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Proceedings Paper

Technology developments toward large format long wavelength bolometer arrays
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Paper Abstract

We are developing a kilopixel, filled bolometer array for infrared astronomy. The array consists of three individual components, to be merged into a single, working unit; 1) a transition edge sensor (TES) bolometer array, operating in the milliKelvin regime, 2) quarter-wave resonance backshorts, and 3) superconducting quantum interference device (SQUID) multiplexer readout. The detector array is a filled, square-grid of suspended, silicon membrane bolometers with superconducting thermistors. The spacing of the backshort beneath the detector grid can be set from ~30-300 microns by adjusting two process parameters during fabrication. We have produced prototype, monolithic arrays having 1 mm and 2 mm pitch detectors. The key technologies required for kilopixel arrays of detectors to be hybridized to SQUID multiplexer readout circuits have been demonstrated. Mechanical models of large-format detector grids have been indium bump-bonded to dummy multiplexer readouts to study electrical continuity. A monolithic array of 1 mm pitch detectors has been mated to a backshort grid optimized for a 350 micron resonant wavelength. Through-wafer microvias, for electroplated, low-resistance electrical connection of detector elements, have been prototyped using deep reactive ion etching. The ultimate goal of this work is to develop large-format (thousands of pixels) bolometer array architecture with background-limited sensitivity, suitable for a wide range of long wavelengths and a wide range of astronomical applications such as imaging, spectroscopy, and polarimetry and applicable for ground-based, suborbital, and space-based instruments.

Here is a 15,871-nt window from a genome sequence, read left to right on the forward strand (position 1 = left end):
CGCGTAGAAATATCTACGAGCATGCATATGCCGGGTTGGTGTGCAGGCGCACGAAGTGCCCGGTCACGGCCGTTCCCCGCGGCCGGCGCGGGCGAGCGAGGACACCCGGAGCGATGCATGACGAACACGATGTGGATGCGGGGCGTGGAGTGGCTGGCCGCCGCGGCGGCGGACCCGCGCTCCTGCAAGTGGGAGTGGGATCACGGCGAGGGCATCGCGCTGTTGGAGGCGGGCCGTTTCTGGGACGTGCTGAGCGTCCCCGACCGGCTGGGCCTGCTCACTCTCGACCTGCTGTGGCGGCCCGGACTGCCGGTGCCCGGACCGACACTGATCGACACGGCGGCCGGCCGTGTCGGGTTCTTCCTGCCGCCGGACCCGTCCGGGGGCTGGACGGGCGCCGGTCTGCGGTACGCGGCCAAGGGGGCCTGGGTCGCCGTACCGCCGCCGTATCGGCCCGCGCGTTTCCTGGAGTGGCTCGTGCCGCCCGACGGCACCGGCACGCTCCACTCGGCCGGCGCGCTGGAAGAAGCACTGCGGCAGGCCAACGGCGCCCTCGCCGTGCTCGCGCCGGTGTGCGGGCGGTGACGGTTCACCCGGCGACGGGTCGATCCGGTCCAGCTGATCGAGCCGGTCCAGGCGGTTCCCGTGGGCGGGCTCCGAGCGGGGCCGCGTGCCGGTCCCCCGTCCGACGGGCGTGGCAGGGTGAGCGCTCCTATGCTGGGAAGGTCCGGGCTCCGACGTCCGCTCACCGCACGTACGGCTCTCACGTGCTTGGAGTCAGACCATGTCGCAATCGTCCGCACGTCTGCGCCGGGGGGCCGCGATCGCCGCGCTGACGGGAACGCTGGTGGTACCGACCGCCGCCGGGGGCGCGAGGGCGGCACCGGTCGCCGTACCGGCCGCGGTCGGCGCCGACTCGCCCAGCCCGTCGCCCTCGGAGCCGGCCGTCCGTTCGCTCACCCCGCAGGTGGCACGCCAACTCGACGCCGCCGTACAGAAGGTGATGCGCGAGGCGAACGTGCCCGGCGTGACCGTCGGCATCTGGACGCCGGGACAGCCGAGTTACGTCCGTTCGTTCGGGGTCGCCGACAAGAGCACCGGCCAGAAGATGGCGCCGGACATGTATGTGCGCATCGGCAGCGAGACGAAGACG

Paper Details

Date Published: 26 September 2007
PDF: 9 pages
Proc. SPIE 6678, Infrared Spaceborne Remote Sensing and Instrumentation XV, 667806 (26 September 2007); doi: 10.1117/12.734809
Show Author Affiliations
Christine A. Allen, NASA Goddard Space Flight Ctr. (United States)
Dominic J. Benford, NASA Goddard Space Flight Ctr. (United States)
Timothy M. Miller, NASA Goddard Space Flight Ctr. (United States)
S. Harvey Moseley, NASA Goddard Space Flight Ctr. (United States)
Johannes G. Staguhn, NASA Goddard Space Flight Ctr. (United States)
Univ. of Maryland, College Park (United States)
Edward J. Wollack, NASA Goddard Space Flight Ctr. (United States)


Published in SPIE Proceedings Vol. 6678:
Infrared Spaceborne Remote Sensing and Instrumentation XV
Marija Strojnik-Scholl, Editor(s)

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